CNSNews.com managing editor Michael W. Chapman wrote a ridiculously fawning Aug. 10 piece touting how "A new poll by the grassroots organization Tea Party Patriots shows that 98.4% of its supporters would like to see conservative Rep. Jim Jordan (R-Ohio) as the next Speaker of the House of Representatives, should the Republicans hold onto Congress after the mid-term elections in November." After copiously quoting sycophantic quotes about Jordan from the Tea Party Caucus, Chapman then made his own appeal, noting that "Some of the Republicans who say they support Jordan for Speaker include Freedom Caucus Chairman Rep. Mark Meadows (N.C.), Rep. Matt Gaetz (Fla.), Rep. Dave Brat (Va.), Rep. Andy Biggs (Ariz.), former Virginia Attorney General Ken Cuccinelli. The conservative group FreedomWorks has also announced its support for Jordan." Chapman also promoted Jordan's platform: "In a July 26 letter to Republican members of the House, Jordan said the GOP members should push for 'actually repealing Obamacare,' reforming welfare across-the-board, building a real wall along the U.S.-Mexico border, making the 2017 tax cuts permanent, ending taxpayer funding of Planned Parenthood, and 'enacting meaningful, immediate spending cuts to ensure that we never see $1 trillion deficits.'"
Chapman declared in his final paragraph: "Jim Jordan, 54, is in his sixth term in Congress. He is married to Polly Jordan." Never mind that Jordan's first name and length of service in Congresshad already been established earlier in the article; apparently Chapman simply copied-and-pasted that from elsewhere and didn't bother to edit it.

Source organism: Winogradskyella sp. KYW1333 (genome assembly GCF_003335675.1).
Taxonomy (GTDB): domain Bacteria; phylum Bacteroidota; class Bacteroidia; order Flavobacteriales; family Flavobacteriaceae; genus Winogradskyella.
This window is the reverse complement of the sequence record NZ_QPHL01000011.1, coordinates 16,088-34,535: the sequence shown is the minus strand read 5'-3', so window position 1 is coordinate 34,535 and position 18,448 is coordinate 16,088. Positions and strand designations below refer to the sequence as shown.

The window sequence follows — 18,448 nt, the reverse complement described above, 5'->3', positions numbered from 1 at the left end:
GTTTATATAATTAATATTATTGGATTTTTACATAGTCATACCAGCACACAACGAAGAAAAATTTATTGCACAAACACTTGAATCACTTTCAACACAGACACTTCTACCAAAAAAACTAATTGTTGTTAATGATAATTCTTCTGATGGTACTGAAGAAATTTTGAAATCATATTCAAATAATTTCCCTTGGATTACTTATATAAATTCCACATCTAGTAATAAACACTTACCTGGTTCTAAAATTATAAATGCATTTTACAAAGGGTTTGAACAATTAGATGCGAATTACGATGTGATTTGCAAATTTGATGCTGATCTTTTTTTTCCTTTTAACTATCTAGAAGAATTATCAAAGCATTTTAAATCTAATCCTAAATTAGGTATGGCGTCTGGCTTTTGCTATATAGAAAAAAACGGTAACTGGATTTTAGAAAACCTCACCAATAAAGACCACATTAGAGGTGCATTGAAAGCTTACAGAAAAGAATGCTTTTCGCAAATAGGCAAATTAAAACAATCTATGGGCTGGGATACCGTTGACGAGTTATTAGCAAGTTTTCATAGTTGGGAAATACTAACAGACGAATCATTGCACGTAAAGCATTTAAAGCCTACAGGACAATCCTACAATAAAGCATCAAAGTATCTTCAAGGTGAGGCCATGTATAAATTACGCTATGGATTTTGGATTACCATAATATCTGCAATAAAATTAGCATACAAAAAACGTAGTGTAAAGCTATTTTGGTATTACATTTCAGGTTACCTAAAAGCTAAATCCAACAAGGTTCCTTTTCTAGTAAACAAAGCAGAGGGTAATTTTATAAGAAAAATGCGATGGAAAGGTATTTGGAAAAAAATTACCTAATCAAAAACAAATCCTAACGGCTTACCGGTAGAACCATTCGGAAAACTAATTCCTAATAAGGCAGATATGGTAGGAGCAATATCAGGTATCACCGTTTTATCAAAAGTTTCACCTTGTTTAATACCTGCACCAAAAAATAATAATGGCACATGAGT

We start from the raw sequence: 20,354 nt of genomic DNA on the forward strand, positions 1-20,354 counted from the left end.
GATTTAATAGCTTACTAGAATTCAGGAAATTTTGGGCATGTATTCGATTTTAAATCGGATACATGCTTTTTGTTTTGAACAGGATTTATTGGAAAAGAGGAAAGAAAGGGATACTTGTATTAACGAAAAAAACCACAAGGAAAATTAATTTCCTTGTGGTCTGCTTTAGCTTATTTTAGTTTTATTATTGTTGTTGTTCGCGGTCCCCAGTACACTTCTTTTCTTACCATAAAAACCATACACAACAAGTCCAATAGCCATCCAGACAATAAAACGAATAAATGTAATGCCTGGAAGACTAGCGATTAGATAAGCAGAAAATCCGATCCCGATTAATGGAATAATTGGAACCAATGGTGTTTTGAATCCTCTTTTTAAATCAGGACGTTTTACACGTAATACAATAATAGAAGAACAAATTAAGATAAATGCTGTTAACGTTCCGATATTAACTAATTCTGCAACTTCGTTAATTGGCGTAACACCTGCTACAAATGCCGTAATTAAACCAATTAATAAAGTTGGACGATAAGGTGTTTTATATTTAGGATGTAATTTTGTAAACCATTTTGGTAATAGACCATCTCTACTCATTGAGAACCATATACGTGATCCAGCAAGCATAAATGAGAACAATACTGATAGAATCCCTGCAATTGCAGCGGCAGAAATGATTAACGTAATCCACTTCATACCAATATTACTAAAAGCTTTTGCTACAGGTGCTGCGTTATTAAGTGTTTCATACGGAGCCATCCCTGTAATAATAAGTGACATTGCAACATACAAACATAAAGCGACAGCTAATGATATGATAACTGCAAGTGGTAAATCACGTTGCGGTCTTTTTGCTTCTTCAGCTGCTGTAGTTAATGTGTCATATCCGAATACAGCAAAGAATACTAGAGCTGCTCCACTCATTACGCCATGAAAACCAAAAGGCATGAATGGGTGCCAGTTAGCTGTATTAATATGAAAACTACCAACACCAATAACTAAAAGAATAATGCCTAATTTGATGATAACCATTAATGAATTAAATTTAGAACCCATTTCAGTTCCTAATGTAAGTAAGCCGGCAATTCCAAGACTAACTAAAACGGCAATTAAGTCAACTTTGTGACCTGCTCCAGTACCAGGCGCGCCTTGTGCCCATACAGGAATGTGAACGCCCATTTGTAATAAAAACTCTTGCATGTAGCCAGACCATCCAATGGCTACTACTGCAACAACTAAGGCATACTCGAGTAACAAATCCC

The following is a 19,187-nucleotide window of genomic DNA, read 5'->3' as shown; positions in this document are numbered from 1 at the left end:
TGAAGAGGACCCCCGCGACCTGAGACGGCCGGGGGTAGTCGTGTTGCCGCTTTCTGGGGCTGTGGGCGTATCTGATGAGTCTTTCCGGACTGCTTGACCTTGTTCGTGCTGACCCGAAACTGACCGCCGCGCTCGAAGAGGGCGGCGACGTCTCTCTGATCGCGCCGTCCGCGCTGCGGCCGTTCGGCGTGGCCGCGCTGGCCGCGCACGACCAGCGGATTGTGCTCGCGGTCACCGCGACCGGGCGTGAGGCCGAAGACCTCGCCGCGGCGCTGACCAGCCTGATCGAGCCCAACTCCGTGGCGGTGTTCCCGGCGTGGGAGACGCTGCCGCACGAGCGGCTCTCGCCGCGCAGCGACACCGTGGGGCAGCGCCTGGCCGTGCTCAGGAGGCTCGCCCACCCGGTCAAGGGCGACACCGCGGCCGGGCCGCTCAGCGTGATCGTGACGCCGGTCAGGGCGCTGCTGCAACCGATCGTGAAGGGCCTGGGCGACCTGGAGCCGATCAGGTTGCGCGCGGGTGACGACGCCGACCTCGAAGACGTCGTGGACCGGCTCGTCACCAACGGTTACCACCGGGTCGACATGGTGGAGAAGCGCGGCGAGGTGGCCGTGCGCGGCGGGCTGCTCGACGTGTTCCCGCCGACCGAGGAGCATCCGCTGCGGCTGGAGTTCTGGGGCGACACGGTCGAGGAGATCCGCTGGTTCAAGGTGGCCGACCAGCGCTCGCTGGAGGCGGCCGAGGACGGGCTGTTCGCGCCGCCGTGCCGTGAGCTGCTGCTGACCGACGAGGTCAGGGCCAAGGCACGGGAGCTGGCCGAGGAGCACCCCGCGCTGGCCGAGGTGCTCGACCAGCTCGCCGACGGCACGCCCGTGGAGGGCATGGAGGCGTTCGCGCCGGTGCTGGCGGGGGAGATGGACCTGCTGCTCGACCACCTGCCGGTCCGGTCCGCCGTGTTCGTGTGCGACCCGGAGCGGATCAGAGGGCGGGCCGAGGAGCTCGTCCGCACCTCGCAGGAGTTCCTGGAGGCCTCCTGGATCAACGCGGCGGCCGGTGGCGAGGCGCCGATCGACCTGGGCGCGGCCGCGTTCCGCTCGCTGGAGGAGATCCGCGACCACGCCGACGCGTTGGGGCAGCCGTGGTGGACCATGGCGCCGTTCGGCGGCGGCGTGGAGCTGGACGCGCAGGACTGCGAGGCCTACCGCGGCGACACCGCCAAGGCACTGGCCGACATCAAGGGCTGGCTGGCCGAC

What Chapman didn't report: the fact that several former athletes at Ohio State University, where Jordan served as a wrestling coach, have accused Jordan of knowing about sexual abuse of athletes by a team doctor but doing nothing about it -- despite those accusations being around for a good month before Chapman's article appeared.
In fact, CNS has never published a story -- "news," blog or otherwise -- regarding the allegations against Jordan. It has, however, published numerous articles featuring Jordan, mainly in his role as member of a Republican-dominated House committee looking into links between Russia and President Trump -- including a separate July 27 article on Jordan announcing he planned to seek the House speaker position. The only thing that even alludes to it is an Aug. 17 post (again, well past a month after the accusations first became public) that is only a headline, a video and a link to a post at sister website NewsBusters complaining about a Democratic ad likening Jordan to Joe Paterno, who also allegedly turned a blind eye to abuse allegations.
In other words, CNS is very much attuned to Jordan's importance in the current political scene. Which means that the only possible reason CNS has failed to report on the abuse allegations regarding Jordan is that it is deliberately censoring them from its readers.